The other two (more subtle) things are to solve problems and to tighten the book. Or thicken the book, since there are times when I underwrite and have to go back and make things juicier. So I guess that makes four things I try to accomplish. Boy, I work hard.
Remember, way back when (excuse me for a moment, when I look to see way back when was). January 8, it turns out to have been. I posted a scene where Miranda and Mom fight, and there's a misunderstanding about the fate of Matt and Jon, who are away fishing for shad.
Even at the time, I knew Mom would never refer to them as "the others," which was key to the misunderstanding. So, thanks to the miracles of my brain and computer skills, I've solved that problem. Among the dead bodies Miranda sees on the mound of bodies are two guys (never heard of before, never heard of since)- the Beasley Boys. Hold on again, while I get the description of them:
...the Beasley boys, two old guys without many teeth, who sat in front of the hardware store, good weather or bad, and chattered in some secret code to each other.
The Beasley boys were descended from Jedediah Howell, the same as Mom. The same as me.
Now when Miranda and Mom have the fight, Mom refers to "the boys," meaning Matt and Jon, and Miranda, having just seen the dead Beasley boys, thinks that's who she means, and confusion ensues.
It pays to know your corpses.
The following is a tiny taste of both of tightening and thickening. Much of the tightening I've been doing is getting rid of the "just"s and "so"s and "really"s and "even"s, while keeping the flavor of Miranda's speech/writing. I agonize over every "just" (and there are thousands of them).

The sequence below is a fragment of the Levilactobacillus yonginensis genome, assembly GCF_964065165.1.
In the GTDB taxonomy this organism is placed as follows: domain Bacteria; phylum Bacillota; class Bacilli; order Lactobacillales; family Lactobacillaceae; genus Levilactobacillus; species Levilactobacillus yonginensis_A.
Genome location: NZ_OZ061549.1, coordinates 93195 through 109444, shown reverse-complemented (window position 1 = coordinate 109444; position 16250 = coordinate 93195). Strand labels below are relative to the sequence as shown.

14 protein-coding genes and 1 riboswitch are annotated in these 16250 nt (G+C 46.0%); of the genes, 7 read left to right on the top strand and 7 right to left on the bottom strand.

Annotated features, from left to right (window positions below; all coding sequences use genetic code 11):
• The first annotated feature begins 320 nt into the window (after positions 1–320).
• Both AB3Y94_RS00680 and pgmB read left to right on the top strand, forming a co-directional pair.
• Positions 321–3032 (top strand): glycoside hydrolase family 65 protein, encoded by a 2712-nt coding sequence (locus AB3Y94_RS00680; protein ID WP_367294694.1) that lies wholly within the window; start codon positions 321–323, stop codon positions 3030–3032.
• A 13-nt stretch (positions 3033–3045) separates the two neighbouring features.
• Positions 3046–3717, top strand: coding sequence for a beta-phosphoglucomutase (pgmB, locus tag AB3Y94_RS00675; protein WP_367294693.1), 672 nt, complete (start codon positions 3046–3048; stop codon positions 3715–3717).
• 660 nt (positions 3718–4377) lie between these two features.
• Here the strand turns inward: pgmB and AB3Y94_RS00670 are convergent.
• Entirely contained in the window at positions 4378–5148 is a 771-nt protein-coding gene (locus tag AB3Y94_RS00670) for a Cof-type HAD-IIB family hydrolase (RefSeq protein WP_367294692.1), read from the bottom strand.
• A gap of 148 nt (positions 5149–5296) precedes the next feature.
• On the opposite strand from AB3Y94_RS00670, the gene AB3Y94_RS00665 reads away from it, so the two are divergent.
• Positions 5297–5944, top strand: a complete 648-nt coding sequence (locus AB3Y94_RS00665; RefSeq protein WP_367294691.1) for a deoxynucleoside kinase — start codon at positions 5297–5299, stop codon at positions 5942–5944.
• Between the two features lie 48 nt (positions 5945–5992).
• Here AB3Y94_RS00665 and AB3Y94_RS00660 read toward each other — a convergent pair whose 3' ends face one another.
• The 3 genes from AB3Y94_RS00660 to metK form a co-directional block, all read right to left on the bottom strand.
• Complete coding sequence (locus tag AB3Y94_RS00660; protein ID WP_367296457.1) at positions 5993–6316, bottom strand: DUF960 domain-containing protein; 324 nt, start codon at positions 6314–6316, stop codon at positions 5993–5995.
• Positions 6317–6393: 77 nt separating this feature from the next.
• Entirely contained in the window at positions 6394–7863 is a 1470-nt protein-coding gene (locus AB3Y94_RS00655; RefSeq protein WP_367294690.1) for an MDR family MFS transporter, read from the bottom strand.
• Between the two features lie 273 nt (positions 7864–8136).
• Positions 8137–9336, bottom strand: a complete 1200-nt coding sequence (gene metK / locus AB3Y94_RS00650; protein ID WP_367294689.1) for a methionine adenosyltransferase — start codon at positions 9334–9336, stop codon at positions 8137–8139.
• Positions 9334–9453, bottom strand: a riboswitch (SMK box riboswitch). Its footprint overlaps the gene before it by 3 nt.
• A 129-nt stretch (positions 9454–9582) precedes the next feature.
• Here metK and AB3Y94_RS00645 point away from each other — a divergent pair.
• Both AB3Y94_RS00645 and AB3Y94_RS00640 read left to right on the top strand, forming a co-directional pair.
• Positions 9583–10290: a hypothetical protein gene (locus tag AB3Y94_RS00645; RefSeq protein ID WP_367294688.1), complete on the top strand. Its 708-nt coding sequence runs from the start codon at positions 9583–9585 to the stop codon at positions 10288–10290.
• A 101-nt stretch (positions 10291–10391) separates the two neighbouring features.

But occasionally, there's a scene that's too clumpy and needs cutting, and then I do. Here's the version of a conversation between Miranda and Alex. It's their first time doing something together and getting to know each other:
"Who was in Tulsa?" I asked. "Or did you just pass through there."
"We thought we'd find our aunt and uncle," Alex said. "They'd set out for there. We spent a couple of days looking for them, but no luck."
"What was Tulsa like?" I asked. "Were there people there?"
"Oh yeah," Alex said. "Not like there used to be, I'm sure, but there were still people."
"But you didn't stay," I said. "Could you have?"
"I suppose," Alex said. "Maybe we should have. It's hard to know what to do with Julie. If we'd stayed in Tulsa, anywhere, I'd have had to to work, and that's okay. I don't mind that. But it would have meant either Julie would have to work too or she'd be left unsupervised."
"She's a good kid," I said. "She wouldn't get into trouble."
"Trouble would have found her," Alex said. "It wouldn't have been safe."
Now here's the edited version:
“Who was in Tulsa?” I asked. “Or did you just pass through there?” It was easier to ask Alex questions, since we were both facing frontward and not looking at each other.
“We thought we’d find our aunt and uncle,” Alex said. “They’d set out for there last June. We spent a couple of days looking for them, but no luck.”
“What was Tulsa like?” I asked. “Were there people there?”
“Oh yeah,” Alex said. “Not like there used to be, I’m sure, but there were still people.”
“But you didn’t stay,” I said. “Could you have?”
“I suppose,” Alex said. “Maybe we should have. It’s hard to know what to do with Julie.”
“She’s a good kid,” I said. “She wouldn’t get into trouble.”
“Trouble would have found her,” Alex said. “It wouldn’t have been safe.”
See the difference? Well, I sure hope so. Otherwise all the work I've been doing has been in vain.
And the only thing vain around here I approve of is me!